If you wanted to compute the overall numbers from the bar chart at the top you would need also a starting vector X₀ saying how many babies start off already at a disadvantage. (The fraction who don’t start off disadvanaged is not a free parameter.)

(Source: brookings.edu)


hi-res




[H]ow much of [Popper or Kuhn’s] philosophy relies upon actual, as opposed to reconstructed, history? Popper’s or Kuhn’s accounts of science bear little resemblance to actual science (and indeed if taken seriously I think both accounts would stop science dead in its tracks).

I also think, but this is very much my own view, that Kuhn imposed his notion of incommensurable revolutions on the history, and did not derive it from it. I think he came to the history with Wittgenstein and various other philosophical notions, and found what he was looking for. His historical work is excellent, but I do not think he derived his theoretical philosophy of science from it.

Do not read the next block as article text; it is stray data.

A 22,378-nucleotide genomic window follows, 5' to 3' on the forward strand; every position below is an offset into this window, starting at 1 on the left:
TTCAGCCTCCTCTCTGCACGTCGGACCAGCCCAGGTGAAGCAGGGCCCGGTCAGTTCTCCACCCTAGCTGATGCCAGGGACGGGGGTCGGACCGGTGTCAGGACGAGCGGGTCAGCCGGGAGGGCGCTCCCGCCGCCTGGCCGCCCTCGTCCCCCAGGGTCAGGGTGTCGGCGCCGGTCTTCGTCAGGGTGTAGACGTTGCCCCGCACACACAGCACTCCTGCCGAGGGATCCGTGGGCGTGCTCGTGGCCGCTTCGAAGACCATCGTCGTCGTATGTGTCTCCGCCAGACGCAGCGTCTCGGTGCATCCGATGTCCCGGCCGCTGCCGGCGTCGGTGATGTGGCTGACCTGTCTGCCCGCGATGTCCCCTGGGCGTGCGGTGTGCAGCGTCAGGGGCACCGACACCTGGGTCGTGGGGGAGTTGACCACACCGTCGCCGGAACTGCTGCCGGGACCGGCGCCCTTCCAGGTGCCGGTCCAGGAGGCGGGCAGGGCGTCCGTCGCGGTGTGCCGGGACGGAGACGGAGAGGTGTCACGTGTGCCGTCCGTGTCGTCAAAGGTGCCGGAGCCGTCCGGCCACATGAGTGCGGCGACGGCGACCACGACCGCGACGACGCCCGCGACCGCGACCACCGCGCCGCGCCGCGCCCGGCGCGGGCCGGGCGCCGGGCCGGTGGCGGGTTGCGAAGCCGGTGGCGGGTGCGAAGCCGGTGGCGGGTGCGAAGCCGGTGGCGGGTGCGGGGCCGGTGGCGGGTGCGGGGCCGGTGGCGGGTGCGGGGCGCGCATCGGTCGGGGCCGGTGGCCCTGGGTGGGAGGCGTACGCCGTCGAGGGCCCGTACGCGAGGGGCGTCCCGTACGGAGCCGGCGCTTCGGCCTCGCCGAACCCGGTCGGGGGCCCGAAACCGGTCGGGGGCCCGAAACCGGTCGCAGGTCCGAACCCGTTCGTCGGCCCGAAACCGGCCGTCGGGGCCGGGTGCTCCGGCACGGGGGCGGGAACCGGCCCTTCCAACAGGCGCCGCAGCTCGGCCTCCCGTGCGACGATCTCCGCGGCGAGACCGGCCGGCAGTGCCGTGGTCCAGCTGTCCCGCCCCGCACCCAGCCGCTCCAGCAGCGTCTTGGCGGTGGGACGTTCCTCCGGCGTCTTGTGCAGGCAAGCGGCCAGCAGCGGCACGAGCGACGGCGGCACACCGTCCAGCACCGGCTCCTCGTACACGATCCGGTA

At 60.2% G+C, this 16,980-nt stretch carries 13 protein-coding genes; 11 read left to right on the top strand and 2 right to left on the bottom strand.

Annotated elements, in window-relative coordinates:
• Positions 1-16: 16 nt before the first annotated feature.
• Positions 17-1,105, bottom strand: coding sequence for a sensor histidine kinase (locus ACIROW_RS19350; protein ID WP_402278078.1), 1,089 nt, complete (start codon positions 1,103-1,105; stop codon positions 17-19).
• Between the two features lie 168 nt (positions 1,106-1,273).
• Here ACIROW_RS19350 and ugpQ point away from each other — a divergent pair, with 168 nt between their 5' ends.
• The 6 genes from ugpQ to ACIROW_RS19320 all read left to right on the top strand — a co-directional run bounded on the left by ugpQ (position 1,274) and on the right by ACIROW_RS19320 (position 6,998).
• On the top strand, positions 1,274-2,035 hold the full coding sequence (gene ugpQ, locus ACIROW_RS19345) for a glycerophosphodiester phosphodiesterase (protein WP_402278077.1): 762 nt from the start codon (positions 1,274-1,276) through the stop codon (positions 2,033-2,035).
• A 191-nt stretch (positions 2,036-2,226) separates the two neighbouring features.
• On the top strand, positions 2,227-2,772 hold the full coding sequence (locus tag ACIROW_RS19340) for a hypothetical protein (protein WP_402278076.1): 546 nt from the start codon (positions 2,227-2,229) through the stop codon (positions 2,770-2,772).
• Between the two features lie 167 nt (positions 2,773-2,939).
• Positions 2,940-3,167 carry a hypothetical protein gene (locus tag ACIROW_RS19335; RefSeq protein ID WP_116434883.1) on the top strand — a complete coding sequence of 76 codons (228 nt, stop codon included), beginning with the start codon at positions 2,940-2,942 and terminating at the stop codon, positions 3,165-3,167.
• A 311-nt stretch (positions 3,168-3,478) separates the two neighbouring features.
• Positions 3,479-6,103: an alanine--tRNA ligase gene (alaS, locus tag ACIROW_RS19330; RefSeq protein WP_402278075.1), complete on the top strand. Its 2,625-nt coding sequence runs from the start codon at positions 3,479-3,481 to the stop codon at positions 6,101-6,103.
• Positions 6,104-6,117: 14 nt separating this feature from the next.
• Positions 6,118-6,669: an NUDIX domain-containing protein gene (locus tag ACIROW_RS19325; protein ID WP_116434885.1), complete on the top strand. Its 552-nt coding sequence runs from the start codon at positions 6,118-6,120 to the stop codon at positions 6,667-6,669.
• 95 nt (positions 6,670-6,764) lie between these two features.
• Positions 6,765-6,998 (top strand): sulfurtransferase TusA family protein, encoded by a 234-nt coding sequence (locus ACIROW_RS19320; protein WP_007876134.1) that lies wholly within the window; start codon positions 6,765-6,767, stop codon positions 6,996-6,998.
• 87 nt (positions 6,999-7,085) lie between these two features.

For a start, none of the supposed revolutions look anything like what he claimed they would. Even the Copernican “Revolution” takes over 200 years by his own admission.

It is my experience that when scientists appeal to Popper in particular, they manage to overlook that what they are trying to do scientifically is either ignored by Popper (like classification) or treated as irrelevant (like testability and verification, or discovery heuristics).

John S Wilkinson

(Source: evolvingthoughts.net)




[In] Against Method … [Paul] Feyerabend divides his argument into an abstract critique followed by a number of historical case studies.

The abstract critique is a reductio ad absurdum of … the belief that a single methodology can produce scientific progress. Feyerabend … identifies four features of methodological monism: the principle of falsification, a demand for increased empirical content, the forbidding of ad hoc hypotheses and the consistency condition.